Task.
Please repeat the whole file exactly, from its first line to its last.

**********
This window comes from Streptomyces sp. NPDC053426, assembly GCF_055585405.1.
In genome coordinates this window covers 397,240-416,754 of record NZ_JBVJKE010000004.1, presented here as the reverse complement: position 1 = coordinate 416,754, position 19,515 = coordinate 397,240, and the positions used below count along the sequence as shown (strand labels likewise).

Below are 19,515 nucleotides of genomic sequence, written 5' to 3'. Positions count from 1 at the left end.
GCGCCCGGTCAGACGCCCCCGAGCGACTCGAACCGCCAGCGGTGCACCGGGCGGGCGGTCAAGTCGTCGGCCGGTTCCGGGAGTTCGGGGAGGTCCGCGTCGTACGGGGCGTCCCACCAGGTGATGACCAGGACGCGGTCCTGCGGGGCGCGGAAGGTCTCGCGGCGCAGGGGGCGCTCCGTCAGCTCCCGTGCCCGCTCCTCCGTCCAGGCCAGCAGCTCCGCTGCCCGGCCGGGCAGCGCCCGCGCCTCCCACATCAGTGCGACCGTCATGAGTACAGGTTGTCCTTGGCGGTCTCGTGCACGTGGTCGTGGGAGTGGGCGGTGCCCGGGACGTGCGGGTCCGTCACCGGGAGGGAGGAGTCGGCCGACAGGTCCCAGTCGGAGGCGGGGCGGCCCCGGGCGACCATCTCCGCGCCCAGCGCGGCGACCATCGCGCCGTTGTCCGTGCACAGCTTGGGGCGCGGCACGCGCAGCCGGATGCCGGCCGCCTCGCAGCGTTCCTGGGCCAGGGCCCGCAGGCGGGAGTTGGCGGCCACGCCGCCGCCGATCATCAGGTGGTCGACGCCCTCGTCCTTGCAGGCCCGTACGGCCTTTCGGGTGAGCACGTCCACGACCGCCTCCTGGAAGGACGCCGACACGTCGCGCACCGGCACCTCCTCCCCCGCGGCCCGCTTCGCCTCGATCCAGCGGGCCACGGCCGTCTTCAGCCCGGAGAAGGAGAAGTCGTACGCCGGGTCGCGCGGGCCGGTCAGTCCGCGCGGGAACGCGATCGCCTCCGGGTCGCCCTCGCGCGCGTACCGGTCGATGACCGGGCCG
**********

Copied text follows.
This window comes from Streptomyces sp. NPDC053426, assembly GCF_055585405.1.
In genome coordinates this window covers 397,240-416,754 of record NZ_JBVJKE010000004.1, presented here as the reverse complement: position 1 = coordinate 416,754, position 19,515 = coordinate 397,240, and the positions used below count along the sequence as shown (strand labels likewise).

Below are 19,515 nucleotides of genomic sequence, written 5' to 3'. Positions count from 1 at the left end.
GCGCCCGGTCAGACGCCCCCGAGCGACTCGAACCGCCAGCGGTGCACCGGGCGGGCGGTCAAGTCGTCGGCCGGTTCCGGGAGTTCGGGGAGGTCCGCGTCGTACGGGGCGTCCCACCAGGTGATGACCAGGACGCGGTCCTGCGGGGCGCGGAAGGTCTCGCGGCGCAGGGGGCGCTCCGTCAGCTCCCGTGCCCGCTCCTCCGTCCAGGCCAGCAGCTCCGCTGCCCGGCCGGGCAGCGCCCGCGCCTCCCACATCAGTGCGACCGTCATGAGTACAGGTTGTCCTTGGCGGTCTCGTGCACGTGGTCGTGGGAGTGGGCGGTGCCCGGGACGTGCGGGTCCGTCACCGGGAGGGAGGAGTCGGCCGACAGGTCCCAGTCGGAGGCGGGGCGGCCCCGGGCGACCATCTCCGCGCCCAGCGCGGCGACCATCGCGCCGTTGTCCGTGCACAGCTTGGGGCGCGGCACGCGCAGCCGGATGCCGGCCGCCTCGCAGCGTTCCTGGGCCAGGGCCCGCAGGCGGGAGTTGGCGGCCACGCCGCCGCCGATCATCAGGTGGTCGACGCCCTCGTCCTTGCAGGCCCGTACGGCCTTTCGGGTGAGCACGTCCACGACCGCCTCCTGGAAGGACGCCGACACGTCGCGCACCGGCACCTCCTCCCCCGCGGCCCGCTTCGCCTCGATCCAGCGGGCCACGGCCGTCTTCAGCCCGGAGAAGGAGAAGTCGTACGCCGGGTCGCGCGGGCCGGTCAGTCCGCGCGGGAACGCGATCGCCTCCGGGTCGCCCTCGCGCGCGTACCGGTCGATGACCGGGCCG